EDMONTON - A health-care advocacy group says an increase in Canadians travelling to other countries for medical treatment reflects how inefficiently and ineffectively provinces have organized their surgical care.
Steven Staples with the Canadian Health Coalition says he's not surprised that the Nordorthopaedics Clinic in Kaunas, Lithuania, has reported a 50 per cent increase in Canadian patients during the COVID-19 pandemic.
"You can understand people wanting to do everything they can to get treatment," said Staples, who is the coalition's national director of policy and advocacy.
"Increasingly people can't get access to the public health care system. We know that it's women and people in marginalized or racialized communities who don't have the money to buy private care, while people who are wealthy can get necessary health care."
Nordorthopaedics Clinic said in a news release a majority of its patients are coming from Alberta, where about 15,000 surgeries were delayed at the peak of the pandemic's fourth wave. Health Minister Jason Copping has said 30,000 surgeries were delayed during the first three waves.
The founder of a Vancouver-based company that arranges private surgeries for Canadians in-country and elsewhere said it's the busiest it's been in 20 years of operation.
"The waiting lists are atrocious," said Richard Baker of Timely Medical Alternatives.
Baker said he has set up about 450 private surgeries in the last 12 months.
"I talked to a man last week. He is 85 years old from Alberta. He's just been put on a three-year wait for a hip replacement now. He could be dead before his name comes up for that surgery.
Data from Ontario Health shows about 45,000 fewer surgeries were performed on patients with health concerns not related to cancer from late March to early April 2020. That's 90 per cent less surgeries compared with the same four-week period in 2019.
The Saskatchewan Health Authority reported that during the province's fourth wave last month, more than 30,000 people remained on a waiting list for surgeries. British Columbia's Ministry of Health postponed 1,940 scheduled, non-urgent surgeries from Sept. 5 to Oct. 16.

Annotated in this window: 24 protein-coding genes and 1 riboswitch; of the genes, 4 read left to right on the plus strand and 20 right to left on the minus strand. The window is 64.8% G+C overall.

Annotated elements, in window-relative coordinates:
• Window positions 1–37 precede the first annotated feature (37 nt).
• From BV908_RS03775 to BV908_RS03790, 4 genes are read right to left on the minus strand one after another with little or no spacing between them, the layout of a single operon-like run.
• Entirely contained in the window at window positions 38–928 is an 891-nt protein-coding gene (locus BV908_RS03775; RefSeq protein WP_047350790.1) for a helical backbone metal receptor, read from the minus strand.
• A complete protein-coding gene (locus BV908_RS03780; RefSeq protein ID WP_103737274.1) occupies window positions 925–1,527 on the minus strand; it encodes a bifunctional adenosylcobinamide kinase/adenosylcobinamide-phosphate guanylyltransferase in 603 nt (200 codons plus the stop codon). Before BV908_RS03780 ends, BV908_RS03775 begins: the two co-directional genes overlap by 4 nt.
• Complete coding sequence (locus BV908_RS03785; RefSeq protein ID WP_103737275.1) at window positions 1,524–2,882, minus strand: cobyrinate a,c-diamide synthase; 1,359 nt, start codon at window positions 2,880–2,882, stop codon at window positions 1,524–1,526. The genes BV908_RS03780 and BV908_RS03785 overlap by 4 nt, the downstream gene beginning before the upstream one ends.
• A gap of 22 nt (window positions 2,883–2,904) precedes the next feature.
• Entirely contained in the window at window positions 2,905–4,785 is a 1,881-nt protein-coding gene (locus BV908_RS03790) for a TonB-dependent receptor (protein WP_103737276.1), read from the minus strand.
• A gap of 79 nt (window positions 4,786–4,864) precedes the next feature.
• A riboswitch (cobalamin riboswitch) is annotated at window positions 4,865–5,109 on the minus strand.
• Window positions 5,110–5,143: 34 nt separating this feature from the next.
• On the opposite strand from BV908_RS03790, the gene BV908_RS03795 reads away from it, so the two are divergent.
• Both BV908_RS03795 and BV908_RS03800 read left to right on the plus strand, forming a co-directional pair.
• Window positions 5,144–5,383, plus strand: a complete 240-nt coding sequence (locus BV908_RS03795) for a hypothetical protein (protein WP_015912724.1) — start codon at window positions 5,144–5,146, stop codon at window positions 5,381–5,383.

A report commissioned by the Canadian Medical Association found an overall backlog of 327,800 procedures across the country, including hip replacements, cataract surgeries, knee replacements, MRI scans, CT scans, and coronary artery bypass and breast cancer surgeries.
Consulting firm Deloitte calculated that $1.3 billion will be needed to return wait times for those procedures to pre-pandemic levels by next June.
"There is a crisis in the system," Staples said.
"There's lots of things that we can do, including providing conditional funding for various innovations. Until then, private health care is creeping in and only people who have the means can jump the queue."
Staples and Andrew Longhurst, a research associate with the Canadian Centre for Policy Alternatives, say Canada can do three things to reduce the backlog and efficiently provide support to vulnerable populations.
"We need to get serious about managing the pandemic in a smarter way," said Longhurst, who has authored multiple reports on Canadian health care.
"We might be able to end it if we take the airborne nature of COVID seriously" by increasing testing and tracing, he said.
"Provinces that have not done everything they can to promote vaccinations and have more people going into emergency wards are making the problem worse," Staples added.
"Secondly, we need to end the crisis in the health-care workforce," Longhurst said.
"We need to support front-line health-care workers, nurses, doctors ... people who are burning out and leaving the workforce."
Lastly, both men said, health care in Canada needs a transformation.
"Many researchers and health systems leaders have been saying for years we haven't taken a lot of the system improvement initiatives seriously in a sustained ... and systematic way," Longhurst said.
For example, hip and knee surgeries, the greatest number of operations done in most provinces, can be streamlined more efficiently, Longhurst suggested.
"In many health regions across the country, the referral process goes from somebody's family doctor directly to an individual surgeon's wait list," he said.
Quick assessments by other qualified health-care professionals like physiotherapists could support those patients, who a surgeon would later find didn't need to be on a wait list in the first place.
"This is the moment to do it ... when we know that we can no longer afford to have wave after wave," Longhurst said.
"The answer is for our government to make sure that our public system has the resources to treat everybody fairly and to get the treatment they need as soon as possible," Staples said.